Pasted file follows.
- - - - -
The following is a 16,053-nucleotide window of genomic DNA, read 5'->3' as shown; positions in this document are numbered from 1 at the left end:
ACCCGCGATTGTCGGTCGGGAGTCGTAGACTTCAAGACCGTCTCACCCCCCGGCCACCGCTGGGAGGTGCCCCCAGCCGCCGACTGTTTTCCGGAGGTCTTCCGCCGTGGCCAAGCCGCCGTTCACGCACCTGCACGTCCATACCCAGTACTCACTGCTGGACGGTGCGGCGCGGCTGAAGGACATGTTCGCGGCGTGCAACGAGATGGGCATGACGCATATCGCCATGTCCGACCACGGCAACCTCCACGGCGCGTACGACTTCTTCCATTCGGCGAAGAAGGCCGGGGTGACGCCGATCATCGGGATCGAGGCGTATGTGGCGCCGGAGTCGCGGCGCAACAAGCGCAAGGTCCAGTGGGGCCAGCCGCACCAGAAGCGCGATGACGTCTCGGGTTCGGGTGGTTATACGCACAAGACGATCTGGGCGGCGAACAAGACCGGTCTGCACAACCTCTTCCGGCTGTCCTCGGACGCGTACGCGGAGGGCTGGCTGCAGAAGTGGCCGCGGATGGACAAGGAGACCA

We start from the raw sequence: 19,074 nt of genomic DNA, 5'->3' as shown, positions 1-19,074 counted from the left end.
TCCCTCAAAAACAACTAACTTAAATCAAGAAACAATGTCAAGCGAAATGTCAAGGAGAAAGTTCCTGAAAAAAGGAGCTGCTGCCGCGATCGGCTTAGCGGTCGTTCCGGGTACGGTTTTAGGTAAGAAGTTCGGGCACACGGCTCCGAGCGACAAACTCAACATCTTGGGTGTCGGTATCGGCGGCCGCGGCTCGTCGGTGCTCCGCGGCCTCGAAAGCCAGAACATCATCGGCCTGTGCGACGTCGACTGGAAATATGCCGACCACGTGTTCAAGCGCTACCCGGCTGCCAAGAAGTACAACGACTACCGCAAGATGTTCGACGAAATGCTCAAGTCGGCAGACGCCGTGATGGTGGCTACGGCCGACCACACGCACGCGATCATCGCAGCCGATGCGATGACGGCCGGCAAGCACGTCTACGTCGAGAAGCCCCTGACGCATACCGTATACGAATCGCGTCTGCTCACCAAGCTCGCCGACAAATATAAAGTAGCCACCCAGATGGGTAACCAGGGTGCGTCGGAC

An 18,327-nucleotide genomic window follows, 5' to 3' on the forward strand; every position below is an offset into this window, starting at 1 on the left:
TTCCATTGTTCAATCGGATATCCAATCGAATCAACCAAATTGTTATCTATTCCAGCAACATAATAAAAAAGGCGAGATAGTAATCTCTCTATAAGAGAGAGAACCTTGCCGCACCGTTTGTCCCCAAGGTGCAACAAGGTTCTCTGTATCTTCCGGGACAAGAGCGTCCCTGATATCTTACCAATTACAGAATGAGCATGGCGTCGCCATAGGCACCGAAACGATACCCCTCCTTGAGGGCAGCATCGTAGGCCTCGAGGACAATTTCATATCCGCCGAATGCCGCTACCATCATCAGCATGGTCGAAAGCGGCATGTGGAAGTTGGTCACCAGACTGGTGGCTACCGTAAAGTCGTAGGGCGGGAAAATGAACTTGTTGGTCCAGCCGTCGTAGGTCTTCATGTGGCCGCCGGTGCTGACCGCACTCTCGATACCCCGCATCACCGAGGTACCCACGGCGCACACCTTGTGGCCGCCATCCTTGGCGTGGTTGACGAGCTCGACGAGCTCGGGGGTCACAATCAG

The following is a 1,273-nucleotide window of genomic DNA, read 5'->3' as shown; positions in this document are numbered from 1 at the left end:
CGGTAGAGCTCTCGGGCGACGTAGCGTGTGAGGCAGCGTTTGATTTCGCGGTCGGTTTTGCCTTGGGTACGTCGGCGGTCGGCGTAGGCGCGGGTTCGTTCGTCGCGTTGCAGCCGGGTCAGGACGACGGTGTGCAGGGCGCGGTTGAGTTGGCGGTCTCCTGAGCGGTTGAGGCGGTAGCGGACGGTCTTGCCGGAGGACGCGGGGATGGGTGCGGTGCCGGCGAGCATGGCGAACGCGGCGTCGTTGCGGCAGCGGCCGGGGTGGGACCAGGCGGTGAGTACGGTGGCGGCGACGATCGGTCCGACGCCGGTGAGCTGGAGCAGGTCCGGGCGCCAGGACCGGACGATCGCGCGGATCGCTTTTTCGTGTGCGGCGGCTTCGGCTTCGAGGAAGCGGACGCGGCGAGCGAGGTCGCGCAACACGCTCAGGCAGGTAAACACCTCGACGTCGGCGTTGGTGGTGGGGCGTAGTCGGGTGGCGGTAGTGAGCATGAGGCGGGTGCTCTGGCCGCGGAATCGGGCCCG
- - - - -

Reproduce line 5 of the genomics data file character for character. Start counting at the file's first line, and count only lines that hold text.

An 18,327-nucleotide genomic window follows, 5' to 3' on the forward strand; every position below is an offset into this window, starting at 1 on the left: